As someone who worked for nearly two decades in the music industry for record labels, distributors, etc., I was quite eager to read this book.  Unfortunately, my appetite was whetted for something that never came.  While author Gareth Murphy does a very good job of reporting the straight history and evolution (or un-gluing, as we’ve seen in recent years) of the recording industry, there are no great revelations nor insights.  Now, to be fair, my involvement in music and the formal industry is now thirty-plus years and I always felt it was my responsibility to know every facet, element, label name, their histories and identities of their founders/directors, so I’m bound to be a little on the rigid side – thus, for anyone reading this without a knowledge of the who/when/where, it would be something of an eye-opener.  On that premise alone, the reader does, indeed, get a very good look at an unscrupulous, sometimes repulsive and highly combustible industry.  Plus, his very detailed and painstaking “pure” history of recorded music – going back to the 1800’s, the birth of the “original” record labels, etc. is admirable and well done.

I don’t think I was looking for sensationalism; if anything, I was looking for perspectives on the here and now – the 2011 final splintering and absorption by the (seemingly insatiable) Universal Music Group of the legendary EMI/Capitol; the explosion of the internet really putting some well-deserved nails in the coffin of the industry by giving artists direct contact to their fans, thus negating the middle men of the labels that never like to pay their artists anyway and so on.  Plus, my criticism includes a factual mistake about a certain musician’s religious background and most surprisingly, the omission of one of the worst/most questionable record deals in recent history – the 1996 re-signing of R.E.M. by Warner Bros.  Again, I say that having been in the industry and having acquired the education that I have over these last three decades, I’m bound to be a bit more nit-pickish.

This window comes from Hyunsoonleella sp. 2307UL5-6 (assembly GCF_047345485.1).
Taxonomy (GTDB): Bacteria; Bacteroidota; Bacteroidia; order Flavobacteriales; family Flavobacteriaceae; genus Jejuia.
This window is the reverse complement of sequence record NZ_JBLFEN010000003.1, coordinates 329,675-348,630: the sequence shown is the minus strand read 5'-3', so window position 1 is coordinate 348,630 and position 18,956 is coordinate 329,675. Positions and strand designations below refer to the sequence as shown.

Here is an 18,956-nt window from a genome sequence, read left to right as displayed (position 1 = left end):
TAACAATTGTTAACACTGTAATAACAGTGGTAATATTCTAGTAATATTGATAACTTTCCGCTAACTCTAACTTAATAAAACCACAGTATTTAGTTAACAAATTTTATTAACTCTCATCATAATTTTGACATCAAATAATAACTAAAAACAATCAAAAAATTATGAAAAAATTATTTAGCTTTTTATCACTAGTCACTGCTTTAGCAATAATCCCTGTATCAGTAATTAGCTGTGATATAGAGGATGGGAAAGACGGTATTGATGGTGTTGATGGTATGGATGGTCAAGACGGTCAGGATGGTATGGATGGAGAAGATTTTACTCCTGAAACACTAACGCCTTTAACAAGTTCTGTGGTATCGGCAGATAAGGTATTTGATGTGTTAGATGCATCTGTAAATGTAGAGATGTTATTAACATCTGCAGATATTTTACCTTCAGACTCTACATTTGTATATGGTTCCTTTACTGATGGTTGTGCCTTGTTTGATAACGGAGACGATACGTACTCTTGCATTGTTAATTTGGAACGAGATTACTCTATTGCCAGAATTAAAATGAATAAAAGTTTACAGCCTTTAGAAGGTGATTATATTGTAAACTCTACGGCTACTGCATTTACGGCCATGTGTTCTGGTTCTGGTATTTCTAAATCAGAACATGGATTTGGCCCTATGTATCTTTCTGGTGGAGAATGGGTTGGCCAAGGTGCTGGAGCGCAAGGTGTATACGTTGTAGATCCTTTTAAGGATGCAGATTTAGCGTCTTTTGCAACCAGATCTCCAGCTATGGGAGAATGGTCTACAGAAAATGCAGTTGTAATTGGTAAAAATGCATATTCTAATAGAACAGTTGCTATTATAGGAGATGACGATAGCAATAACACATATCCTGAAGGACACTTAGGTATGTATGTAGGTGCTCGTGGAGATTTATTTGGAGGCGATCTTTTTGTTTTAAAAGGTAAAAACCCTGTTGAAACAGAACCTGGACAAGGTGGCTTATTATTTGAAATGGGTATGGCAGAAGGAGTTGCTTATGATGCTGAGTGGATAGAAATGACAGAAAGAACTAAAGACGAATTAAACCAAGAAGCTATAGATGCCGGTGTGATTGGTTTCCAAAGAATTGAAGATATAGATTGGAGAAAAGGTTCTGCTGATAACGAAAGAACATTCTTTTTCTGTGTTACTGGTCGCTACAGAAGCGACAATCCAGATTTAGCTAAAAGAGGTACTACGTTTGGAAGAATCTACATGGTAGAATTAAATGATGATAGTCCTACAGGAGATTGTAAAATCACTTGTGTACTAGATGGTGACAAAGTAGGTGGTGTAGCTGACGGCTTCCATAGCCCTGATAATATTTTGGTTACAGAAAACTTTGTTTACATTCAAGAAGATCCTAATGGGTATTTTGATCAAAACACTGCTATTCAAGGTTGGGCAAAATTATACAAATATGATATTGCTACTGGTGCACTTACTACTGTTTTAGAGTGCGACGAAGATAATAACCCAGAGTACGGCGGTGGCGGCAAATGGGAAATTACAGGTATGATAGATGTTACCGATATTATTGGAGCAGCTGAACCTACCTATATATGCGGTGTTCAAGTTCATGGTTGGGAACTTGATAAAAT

Nonetheless, for a first-timer’s guide to the music industry over the years if you are so interested, Cowboys and Indies is a good primer.  Thus, I recommend it.  And always remember about the bigwigs of the record labels – when you go to shake hands with them, behind their backs, in the other hand is a dagger just waiting to cut you somewhere – that hasn’t changed one bit…





About the Author

Rob Ross

Rob Ross has been, for good, bad or indifferent, involved in the music industry for over 30 years - first as guitarist/singer/songwriter with The Punch Line, then as freelance journalist, producer and manager to working for independent and major record labels. He resides in Staten Island, New York with his wife and cats; he works out a lot, reads voraciously, loves Big Star and his orange Gretsch. Doesn't that make him neat?

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